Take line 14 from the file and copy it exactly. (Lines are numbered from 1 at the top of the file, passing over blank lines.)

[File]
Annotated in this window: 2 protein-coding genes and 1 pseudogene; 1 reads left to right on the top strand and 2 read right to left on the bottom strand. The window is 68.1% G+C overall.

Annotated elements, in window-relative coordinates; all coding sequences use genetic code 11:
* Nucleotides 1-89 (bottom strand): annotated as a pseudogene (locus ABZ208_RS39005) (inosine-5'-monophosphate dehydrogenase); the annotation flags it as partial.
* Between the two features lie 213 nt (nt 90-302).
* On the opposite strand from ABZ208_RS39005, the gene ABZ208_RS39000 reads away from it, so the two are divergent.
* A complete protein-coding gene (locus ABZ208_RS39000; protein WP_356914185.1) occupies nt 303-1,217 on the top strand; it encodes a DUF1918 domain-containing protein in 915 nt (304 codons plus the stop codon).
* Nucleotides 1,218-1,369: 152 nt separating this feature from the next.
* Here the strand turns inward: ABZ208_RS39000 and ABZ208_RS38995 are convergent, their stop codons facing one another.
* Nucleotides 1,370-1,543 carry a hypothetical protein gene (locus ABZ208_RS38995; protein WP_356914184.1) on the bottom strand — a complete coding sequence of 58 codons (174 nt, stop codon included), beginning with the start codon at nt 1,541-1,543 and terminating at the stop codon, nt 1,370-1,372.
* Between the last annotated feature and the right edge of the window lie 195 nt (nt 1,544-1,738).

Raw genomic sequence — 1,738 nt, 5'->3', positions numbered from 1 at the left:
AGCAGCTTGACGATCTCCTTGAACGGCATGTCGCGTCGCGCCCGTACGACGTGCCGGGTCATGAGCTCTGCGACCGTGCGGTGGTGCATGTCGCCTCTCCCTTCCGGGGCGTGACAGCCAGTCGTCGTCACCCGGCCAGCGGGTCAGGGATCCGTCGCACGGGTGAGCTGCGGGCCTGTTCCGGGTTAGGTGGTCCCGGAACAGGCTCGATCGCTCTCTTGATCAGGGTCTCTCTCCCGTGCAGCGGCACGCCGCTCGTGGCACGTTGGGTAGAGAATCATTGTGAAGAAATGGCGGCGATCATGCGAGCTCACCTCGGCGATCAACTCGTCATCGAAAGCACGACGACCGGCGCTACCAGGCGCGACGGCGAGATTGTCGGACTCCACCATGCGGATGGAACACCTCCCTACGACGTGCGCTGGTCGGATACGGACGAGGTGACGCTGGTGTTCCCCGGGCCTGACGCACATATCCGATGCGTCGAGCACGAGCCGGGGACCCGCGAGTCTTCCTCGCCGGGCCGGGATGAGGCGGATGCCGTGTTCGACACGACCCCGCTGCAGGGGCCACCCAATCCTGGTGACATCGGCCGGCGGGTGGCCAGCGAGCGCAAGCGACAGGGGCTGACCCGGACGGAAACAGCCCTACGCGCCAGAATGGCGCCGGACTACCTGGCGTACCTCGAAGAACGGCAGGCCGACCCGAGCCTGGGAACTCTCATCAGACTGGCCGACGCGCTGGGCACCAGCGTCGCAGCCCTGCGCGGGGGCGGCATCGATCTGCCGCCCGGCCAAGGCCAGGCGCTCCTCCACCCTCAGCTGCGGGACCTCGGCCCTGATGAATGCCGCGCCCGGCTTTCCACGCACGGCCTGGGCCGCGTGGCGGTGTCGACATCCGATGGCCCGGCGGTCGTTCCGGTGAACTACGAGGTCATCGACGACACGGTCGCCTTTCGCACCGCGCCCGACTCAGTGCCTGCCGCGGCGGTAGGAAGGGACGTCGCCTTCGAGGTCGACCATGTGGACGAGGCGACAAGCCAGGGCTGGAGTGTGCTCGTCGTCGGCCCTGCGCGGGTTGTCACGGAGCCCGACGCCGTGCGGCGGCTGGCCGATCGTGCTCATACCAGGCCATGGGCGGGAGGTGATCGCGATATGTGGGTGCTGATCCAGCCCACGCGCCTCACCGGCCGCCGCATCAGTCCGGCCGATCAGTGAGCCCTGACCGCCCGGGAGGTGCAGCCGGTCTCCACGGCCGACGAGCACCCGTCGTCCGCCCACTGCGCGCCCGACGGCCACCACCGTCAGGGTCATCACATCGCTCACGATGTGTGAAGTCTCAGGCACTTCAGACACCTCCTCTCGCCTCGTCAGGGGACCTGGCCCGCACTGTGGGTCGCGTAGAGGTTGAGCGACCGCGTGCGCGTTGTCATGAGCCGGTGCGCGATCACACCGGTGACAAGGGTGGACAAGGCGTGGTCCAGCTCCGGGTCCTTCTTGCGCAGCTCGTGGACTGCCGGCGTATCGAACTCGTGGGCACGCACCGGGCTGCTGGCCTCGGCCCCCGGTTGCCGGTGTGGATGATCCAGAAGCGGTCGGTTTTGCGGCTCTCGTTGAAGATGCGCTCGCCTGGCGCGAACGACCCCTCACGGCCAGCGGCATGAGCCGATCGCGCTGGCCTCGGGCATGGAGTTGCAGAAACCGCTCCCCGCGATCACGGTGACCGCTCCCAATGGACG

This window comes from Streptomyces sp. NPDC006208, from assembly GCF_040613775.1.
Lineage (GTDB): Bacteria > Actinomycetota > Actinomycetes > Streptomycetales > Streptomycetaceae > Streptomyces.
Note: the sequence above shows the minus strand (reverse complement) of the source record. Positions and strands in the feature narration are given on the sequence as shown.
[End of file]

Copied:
Lineage (GTDB): Bacteria > Actinomycetota > Actinomycetes > Streptomycetales > Streptomycetaceae > Streptomyces.